(Washington, DC) – On December 21, 2022, the Klamath Tribes Judgment Fund Repeal Act, S. 314, was signed into law by President Biden. As a result, the Klamath Tribes will regain self-governance over money held in trust by the United States government for almost sixty years. In 1954, federal legislation terminated the existing government-to-government relationship between the U.S. and the Klamath and Modoc Tribes and the Yahooskin Band of Snake Indians (now Klamath Tribes). This action broke the Tribes’ 1864 recognition treaty and was taken without the consent or support of the Klamath tribal government.
As the termination act took hold, separating the Klamath Tribes from ownership of their timber-rich reservation, the Tribes’ property was the subject of legal claims against the U.S. for mismanagement of tribal assets. Tribal funds were set aside by members recorded on the “final roll” taken in 1954 to pursue that litigation. Later, monetary judgments from successful litigation were used to replenish the fund.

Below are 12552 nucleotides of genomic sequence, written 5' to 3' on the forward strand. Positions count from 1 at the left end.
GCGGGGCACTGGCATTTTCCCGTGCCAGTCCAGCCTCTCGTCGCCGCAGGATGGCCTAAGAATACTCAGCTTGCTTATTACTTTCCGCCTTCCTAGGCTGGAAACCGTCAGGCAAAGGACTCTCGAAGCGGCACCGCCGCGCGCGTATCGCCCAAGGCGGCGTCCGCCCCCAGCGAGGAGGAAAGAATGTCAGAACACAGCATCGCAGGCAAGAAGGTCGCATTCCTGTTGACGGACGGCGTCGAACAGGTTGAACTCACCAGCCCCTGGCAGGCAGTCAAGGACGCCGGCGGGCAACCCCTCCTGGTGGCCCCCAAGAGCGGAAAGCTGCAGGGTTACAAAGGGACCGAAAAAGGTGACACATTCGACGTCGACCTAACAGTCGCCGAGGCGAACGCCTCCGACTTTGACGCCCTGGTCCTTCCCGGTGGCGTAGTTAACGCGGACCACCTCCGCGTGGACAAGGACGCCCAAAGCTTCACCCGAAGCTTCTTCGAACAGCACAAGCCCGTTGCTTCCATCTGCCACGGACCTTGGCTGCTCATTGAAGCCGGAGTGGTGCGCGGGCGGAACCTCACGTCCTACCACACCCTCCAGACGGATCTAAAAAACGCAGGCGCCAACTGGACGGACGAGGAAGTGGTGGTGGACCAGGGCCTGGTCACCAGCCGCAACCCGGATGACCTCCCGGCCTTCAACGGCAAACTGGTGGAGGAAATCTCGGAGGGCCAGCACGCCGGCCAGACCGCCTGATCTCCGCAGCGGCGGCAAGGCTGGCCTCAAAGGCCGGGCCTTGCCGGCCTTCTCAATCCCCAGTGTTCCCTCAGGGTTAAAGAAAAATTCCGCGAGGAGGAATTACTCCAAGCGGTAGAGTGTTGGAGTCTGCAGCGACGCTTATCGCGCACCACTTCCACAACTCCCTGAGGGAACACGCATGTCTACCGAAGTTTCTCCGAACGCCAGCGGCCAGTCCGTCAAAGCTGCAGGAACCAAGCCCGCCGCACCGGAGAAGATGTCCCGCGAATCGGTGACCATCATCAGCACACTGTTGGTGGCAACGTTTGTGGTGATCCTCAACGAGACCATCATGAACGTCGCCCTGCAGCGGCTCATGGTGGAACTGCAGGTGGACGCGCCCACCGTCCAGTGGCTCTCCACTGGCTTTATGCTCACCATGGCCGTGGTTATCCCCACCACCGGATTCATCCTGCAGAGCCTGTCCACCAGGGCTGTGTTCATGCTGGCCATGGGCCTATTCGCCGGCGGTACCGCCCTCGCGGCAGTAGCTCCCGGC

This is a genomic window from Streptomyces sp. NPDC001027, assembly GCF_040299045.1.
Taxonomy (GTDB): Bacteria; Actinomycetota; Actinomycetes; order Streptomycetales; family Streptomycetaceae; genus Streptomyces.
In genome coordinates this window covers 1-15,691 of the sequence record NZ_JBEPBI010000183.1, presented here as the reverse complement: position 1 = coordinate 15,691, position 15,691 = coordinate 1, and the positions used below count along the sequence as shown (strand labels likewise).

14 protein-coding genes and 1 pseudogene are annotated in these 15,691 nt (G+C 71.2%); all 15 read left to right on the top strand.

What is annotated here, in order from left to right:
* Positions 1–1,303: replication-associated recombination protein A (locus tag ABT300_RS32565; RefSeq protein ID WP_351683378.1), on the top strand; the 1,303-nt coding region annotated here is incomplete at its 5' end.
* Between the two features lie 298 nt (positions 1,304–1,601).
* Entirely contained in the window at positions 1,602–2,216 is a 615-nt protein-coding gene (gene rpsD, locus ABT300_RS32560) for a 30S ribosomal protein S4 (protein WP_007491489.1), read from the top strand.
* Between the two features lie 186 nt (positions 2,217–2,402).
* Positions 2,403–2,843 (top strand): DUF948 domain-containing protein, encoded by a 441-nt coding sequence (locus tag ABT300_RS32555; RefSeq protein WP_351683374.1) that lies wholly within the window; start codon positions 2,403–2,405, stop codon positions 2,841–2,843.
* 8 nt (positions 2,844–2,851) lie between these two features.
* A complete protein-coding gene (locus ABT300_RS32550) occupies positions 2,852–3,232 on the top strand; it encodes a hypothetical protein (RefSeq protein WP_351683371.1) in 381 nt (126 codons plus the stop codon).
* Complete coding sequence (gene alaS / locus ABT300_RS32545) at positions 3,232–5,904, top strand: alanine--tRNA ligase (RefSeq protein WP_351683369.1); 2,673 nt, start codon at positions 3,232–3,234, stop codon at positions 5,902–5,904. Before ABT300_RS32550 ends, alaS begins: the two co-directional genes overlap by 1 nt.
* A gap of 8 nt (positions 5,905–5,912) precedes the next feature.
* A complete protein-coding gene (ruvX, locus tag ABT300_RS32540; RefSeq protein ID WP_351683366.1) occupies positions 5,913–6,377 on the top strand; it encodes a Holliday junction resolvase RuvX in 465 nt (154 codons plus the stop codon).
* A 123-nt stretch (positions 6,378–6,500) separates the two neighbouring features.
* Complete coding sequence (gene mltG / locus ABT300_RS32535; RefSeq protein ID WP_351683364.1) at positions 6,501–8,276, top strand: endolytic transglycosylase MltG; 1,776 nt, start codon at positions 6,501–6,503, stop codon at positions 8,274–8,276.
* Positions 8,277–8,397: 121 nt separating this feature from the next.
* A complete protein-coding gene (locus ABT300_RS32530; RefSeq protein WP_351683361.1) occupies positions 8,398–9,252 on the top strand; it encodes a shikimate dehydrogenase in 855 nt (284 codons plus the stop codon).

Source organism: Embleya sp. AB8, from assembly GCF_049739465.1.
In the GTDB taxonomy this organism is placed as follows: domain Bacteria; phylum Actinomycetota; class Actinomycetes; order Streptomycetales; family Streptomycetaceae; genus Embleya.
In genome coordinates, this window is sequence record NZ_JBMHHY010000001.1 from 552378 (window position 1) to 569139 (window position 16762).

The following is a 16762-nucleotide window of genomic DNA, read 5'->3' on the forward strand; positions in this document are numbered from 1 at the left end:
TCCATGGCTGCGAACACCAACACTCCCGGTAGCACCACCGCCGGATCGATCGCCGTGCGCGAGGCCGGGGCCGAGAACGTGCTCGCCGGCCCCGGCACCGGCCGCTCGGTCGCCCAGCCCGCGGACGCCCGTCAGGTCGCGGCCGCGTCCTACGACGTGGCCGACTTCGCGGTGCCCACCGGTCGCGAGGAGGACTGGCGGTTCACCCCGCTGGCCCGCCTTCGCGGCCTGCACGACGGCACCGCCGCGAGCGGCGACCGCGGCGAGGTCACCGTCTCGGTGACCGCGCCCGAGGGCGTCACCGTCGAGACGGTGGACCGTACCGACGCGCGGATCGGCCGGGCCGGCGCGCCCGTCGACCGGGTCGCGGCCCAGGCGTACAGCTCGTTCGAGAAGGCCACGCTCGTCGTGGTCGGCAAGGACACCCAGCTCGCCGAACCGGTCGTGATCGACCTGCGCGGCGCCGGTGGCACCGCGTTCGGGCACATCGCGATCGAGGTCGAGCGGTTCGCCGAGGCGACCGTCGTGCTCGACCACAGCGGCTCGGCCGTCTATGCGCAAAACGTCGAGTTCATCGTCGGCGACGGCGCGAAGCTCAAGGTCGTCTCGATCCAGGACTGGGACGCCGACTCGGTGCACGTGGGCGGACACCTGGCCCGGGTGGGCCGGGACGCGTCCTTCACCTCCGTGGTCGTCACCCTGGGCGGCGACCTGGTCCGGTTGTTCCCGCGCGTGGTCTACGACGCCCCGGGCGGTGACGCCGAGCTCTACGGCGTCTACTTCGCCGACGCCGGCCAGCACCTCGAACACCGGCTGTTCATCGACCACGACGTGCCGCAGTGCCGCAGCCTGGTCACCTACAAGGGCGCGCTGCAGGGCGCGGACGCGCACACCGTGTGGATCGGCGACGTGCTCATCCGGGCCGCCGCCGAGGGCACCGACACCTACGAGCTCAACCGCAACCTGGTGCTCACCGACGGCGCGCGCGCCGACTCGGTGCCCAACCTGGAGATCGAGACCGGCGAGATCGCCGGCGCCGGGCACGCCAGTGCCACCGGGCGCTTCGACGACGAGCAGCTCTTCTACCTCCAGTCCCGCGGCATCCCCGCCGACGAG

However, after a long effort, the Klamath Tribes regained their federal recognition in 1986. Since then, the Tribes have sought control over those funds to honor the request of the members on the “final roll” that the funds they set aside be returned to them. The language of the 1965 Termination Era Judgement Fund Distribution Act did not anticipate the Tribes regaining federal recognition and so had no mechanism to permit the Tribes to return the funds to the members on the “final roll.” For years, successive Klamath Tribes elected leadership and staff have been working to repeal the law that allowed the federal government to hold these funds without input from the Tribes about how they should be dispersed. Thanks to bipartisan support from the Senate Committee on Indian Affairs under the leadership of Senators Schatz and Murkowski and the House Committee on Natural Resources under the leadership of Representatives Raúl Grijalva and Bruce Westerman the repeal legislation has finally passed and the Tribes can move past this enduring scar from this disastrous federal termination era policy. This would not have been possible without the help of Senators Jeff Merkley and Ron Wyden, Representative Cliff Bentz, the Native American Rights Fund (NARF), Pipestem Law, and other allies.